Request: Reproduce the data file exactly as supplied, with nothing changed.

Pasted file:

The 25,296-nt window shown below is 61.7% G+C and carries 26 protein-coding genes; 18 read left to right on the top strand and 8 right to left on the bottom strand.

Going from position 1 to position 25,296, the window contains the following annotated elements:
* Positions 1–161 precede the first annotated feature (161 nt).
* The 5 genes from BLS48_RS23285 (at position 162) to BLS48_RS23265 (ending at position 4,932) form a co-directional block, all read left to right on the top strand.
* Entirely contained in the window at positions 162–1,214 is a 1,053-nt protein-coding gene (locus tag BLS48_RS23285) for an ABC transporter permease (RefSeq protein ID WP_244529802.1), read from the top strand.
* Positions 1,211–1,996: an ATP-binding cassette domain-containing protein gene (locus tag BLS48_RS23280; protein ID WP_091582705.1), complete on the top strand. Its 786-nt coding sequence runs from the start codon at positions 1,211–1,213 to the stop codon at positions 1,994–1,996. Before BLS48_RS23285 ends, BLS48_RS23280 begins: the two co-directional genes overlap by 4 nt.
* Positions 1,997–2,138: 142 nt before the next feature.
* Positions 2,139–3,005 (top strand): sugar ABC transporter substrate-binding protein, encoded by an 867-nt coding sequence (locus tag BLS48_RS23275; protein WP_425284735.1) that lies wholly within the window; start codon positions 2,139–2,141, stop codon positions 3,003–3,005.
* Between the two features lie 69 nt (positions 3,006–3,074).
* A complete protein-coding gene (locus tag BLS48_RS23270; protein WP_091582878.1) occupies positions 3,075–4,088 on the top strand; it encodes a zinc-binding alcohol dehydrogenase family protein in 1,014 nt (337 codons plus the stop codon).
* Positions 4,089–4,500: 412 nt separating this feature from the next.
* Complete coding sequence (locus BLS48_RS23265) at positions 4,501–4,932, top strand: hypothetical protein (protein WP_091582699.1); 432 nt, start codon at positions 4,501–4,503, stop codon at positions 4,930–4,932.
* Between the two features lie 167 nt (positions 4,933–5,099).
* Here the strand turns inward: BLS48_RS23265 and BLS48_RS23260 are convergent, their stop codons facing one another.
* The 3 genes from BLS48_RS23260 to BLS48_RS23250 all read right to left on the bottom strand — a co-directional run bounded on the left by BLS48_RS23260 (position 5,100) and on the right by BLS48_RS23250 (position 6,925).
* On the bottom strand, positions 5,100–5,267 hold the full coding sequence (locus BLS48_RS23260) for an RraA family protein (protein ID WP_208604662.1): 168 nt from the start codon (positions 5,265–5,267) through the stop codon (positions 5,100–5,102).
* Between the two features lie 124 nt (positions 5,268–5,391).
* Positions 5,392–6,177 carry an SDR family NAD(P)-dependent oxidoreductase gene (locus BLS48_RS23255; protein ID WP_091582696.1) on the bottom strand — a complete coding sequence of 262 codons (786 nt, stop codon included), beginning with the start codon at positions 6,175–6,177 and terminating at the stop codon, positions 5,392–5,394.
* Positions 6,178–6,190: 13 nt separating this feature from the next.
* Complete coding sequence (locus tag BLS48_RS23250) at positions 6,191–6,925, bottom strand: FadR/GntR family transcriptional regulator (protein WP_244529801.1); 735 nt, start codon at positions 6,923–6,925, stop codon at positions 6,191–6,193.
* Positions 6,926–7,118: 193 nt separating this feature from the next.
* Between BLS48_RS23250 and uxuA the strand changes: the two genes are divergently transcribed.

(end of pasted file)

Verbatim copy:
The 25,296-nt window shown below is 61.7% G+C and carries 26 protein-coding genes; 18 read left to right on the top strand and 8 right to left on the bottom strand.

Going from position 1 to position 25,296, the window contains the following annotated elements:
* Positions 1–161 precede the first annotated feature (161 nt).
* The 5 genes from BLS48_RS23285 (at position 162) to BLS48_RS23265 (ending at position 4,932) form a co-directional block, all read left to right on the top strand.
* Entirely contained in the window at positions 162–1,214 is a 1,053-nt protein-coding gene (locus tag BLS48_RS23285) for an ABC transporter permease (RefSeq protein ID WP_244529802.1), read from the top strand.
* Positions 1,211–1,996: an ATP-binding cassette domain-containing protein gene (locus tag BLS48_RS23280; protein ID WP_091582705.1), complete on the top strand. Its 786-nt coding sequence runs from the start codon at positions 1,211–1,213 to the stop codon at positions 1,994–1,996. Before BLS48_RS23285 ends, BLS48_RS23280 begins: the two co-directional genes overlap by 4 nt.
* Positions 1,997–2,138: 142 nt before the next feature.
* Positions 2,139–3,005 (top strand): sugar ABC transporter substrate-binding protein, encoded by an 867-nt coding sequence (locus tag BLS48_RS23275; protein WP_425284735.1) that lies wholly within the window; start codon positions 2,139–2,141, stop codon positions 3,003–3,005.
* Between the two features lie 69 nt (positions 3,006–3,074).
* A complete protein-coding gene (locus tag BLS48_RS23270; protein WP_091582878.1) occupies positions 3,075–4,088 on the top strand; it encodes a zinc-binding alcohol dehydrogenase family protein in 1,014 nt (337 codons plus the stop codon).
* Positions 4,089–4,500: 412 nt separating this feature from the next.
* Complete coding sequence (locus BLS48_RS23265) at positions 4,501–4,932, top strand: hypothetical protein (protein WP_091582699.1); 432 nt, start codon at positions 4,501–4,503, stop codon at positions 4,930–4,932.
* Between the two features lie 167 nt (positions 4,933–5,099).
* Here the strand turns inward: BLS48_RS23265 and BLS48_RS23260 are convergent, their stop codons facing one another.
* The 3 genes from BLS48_RS23260 to BLS48_RS23250 all read right to left on the bottom strand — a co-directional run bounded on the left by BLS48_RS23260 (position 5,100) and on the right by BLS48_RS23250 (position 6,925).
* On the bottom strand, positions 5,100–5,267 hold the full coding sequence (locus BLS48_RS23260) for an RraA family protein (protein ID WP_208604662.1): 168 nt from the start codon (positions 5,265–5,267) through the stop codon (positions 5,100–5,102).
* Between the two features lie 124 nt (positions 5,268–5,391).
* Positions 5,392–6,177 carry an SDR family NAD(P)-dependent oxidoreductase gene (locus BLS48_RS23255; protein ID WP_091582696.1) on the bottom strand — a complete coding sequence of 262 codons (786 nt, stop codon included), beginning with the start codon at positions 6,175–6,177 and terminating at the stop codon, positions 5,392–5,394.
* Positions 6,178–6,190: 13 nt separating this feature from the next.
* Complete coding sequence (locus tag BLS48_RS23250) at positions 6,191–6,925, bottom strand: FadR/GntR family transcriptional regulator (protein WP_244529801.1); 735 nt, start codon at positions 6,923–6,925, stop codon at positions 6,191–6,193.
* Positions 6,926–7,118: 193 nt separating this feature from the next.
* Between BLS48_RS23250 and uxuA the strand changes: the two genes are divergently transcribed.